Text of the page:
Management of Hypovitaminosis D in HIV-Positive Individuals

Last European AIDS Clinical Society (EACS) guidelines suggest to screen for vitamin D status every HIV-positive subject having a history of low bone mineral density and/or fracture, high risk for fracture or chronic kidney disease. It is also suggested to test all HIV-infected individuals having other risk factors for hypovitaminosis D. If 25OHD levels are below 10 ng/ml, replacement is recommended, whereas in vitamin D insufficient individuals vitamin D supplementation is suggested in presence of osteoporosis, osteomalacia or increased PTH146.

In the general population, current recommended dietary allowances (RDA) of vitamin D are 700-800 IU cholecalciferol/day55. Serum 25OHD levels generally increase by approximately 1 ng/ml for every 100 IU of vitamin D intake147. Few data coming from small cohorts are available about the efficacy of vitamin D repletion in HIV-infected subjects. Some Authors have described vitamin D supplementation as a safe and well tolerated option to successfully increase 25OHD levels: Van den Bout et al139, for instance, treated 20 vitamin D deficient subjects with 2000 IU cholecalciferol/day for 14 weeks, after which the dosage was lowered to 1000 IU/day until 48 weeks. The evaluation of 25OHD3 and 1,25(OH)2D3 levels at 24 weeks showed normalized values, but after 48 weeks only serum 25OHD3 was significantly different from baseline, whereas 1,25(OH)2D3 returned to baseline levels, probably because of the reduction in cholecalciferol dose. Arpadi et al91 reported the benefits of orally administered bimonthly doses of 100,000 IU cholecalciferol and 1g/day calcium in a cohort of HIV-infected children and adolescents during a 12-month period: 25OHD levels were found to be significantly higher among supplemented subjects, in comparison with individuals receiving placebo; 44.4% of subjects in the group receiving cholecalciferol and calcium had 25OHD > 30 ng/ml after 1 year vs 11.1% observed in the placebo group. Havens et al148 demonstrated a rapid increase in 25OHD serum concentration in a cohort of 207 adolescents and young adults with HIV when orally administering vitamin D3 (50000 IU in three doses at monthly intervals). By contrast, other studies reported less encouraging results. In a small study, only 40% of patients receiving oral vitamin D supplements had 25OHD levels > 30 ng/ml after a median 16 week follow up149; similarly, just a 46% reduction in hypovitaminosis D was found in a cohort of HIV-positive young adults receiving 50000 IU vitamin D3/week for 12 weeks150. Lastly, a recent randomized clinical trial reported a significant increase in 25OHD after 12 weeks of daily supplementation with 4000 IU vitamin D3 only in subjects receiving a non-EFV-based regimen (p = 0.011)151,152.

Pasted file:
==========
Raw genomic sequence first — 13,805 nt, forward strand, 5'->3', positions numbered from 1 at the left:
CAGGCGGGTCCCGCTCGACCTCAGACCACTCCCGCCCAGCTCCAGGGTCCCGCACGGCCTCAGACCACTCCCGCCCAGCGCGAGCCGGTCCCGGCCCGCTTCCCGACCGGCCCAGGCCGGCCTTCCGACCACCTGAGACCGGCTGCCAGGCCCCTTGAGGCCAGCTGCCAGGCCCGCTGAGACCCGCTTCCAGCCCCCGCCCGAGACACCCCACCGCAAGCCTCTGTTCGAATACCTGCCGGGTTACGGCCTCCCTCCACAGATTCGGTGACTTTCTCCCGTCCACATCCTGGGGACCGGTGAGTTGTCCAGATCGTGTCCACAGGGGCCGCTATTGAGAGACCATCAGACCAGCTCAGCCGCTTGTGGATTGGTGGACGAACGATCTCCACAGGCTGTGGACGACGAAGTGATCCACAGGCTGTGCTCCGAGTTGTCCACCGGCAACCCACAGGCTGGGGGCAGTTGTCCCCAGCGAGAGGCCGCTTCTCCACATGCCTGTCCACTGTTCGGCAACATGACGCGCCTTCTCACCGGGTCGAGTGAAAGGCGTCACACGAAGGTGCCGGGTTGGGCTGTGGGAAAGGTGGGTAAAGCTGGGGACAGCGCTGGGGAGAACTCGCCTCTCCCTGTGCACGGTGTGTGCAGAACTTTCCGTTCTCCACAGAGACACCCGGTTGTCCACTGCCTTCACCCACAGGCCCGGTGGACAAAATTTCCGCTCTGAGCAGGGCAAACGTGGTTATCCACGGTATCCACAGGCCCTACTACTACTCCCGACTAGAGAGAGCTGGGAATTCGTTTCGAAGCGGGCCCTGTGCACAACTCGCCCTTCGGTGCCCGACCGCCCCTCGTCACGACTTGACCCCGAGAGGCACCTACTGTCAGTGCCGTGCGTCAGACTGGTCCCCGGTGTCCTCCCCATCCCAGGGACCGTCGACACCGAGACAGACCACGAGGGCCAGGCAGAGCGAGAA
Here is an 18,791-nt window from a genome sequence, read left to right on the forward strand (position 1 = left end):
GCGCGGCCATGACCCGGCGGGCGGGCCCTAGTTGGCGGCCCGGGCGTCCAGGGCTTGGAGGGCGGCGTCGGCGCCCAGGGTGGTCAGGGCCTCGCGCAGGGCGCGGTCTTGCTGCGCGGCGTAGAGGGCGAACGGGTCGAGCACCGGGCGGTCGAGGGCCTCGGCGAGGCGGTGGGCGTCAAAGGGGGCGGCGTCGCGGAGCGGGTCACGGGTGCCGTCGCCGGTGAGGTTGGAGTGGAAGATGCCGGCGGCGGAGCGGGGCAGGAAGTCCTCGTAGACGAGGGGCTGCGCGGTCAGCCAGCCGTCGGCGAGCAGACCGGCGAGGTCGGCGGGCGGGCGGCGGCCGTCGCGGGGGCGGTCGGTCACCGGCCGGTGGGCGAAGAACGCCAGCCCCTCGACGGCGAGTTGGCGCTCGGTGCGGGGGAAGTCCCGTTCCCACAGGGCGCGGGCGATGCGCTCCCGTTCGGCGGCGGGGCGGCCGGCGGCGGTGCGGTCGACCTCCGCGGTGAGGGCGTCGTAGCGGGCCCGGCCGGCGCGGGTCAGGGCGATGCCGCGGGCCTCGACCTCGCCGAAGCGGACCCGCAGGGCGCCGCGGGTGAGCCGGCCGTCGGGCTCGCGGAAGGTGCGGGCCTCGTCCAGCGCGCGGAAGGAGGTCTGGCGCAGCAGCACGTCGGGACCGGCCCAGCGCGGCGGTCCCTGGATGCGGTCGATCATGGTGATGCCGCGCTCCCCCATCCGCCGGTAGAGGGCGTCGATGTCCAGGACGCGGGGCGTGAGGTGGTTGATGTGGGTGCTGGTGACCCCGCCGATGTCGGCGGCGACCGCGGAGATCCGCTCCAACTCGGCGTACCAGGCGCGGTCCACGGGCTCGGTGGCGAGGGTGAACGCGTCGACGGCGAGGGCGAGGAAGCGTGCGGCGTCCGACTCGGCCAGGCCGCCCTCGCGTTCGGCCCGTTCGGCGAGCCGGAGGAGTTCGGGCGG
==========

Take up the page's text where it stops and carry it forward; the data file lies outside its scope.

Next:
Conclusions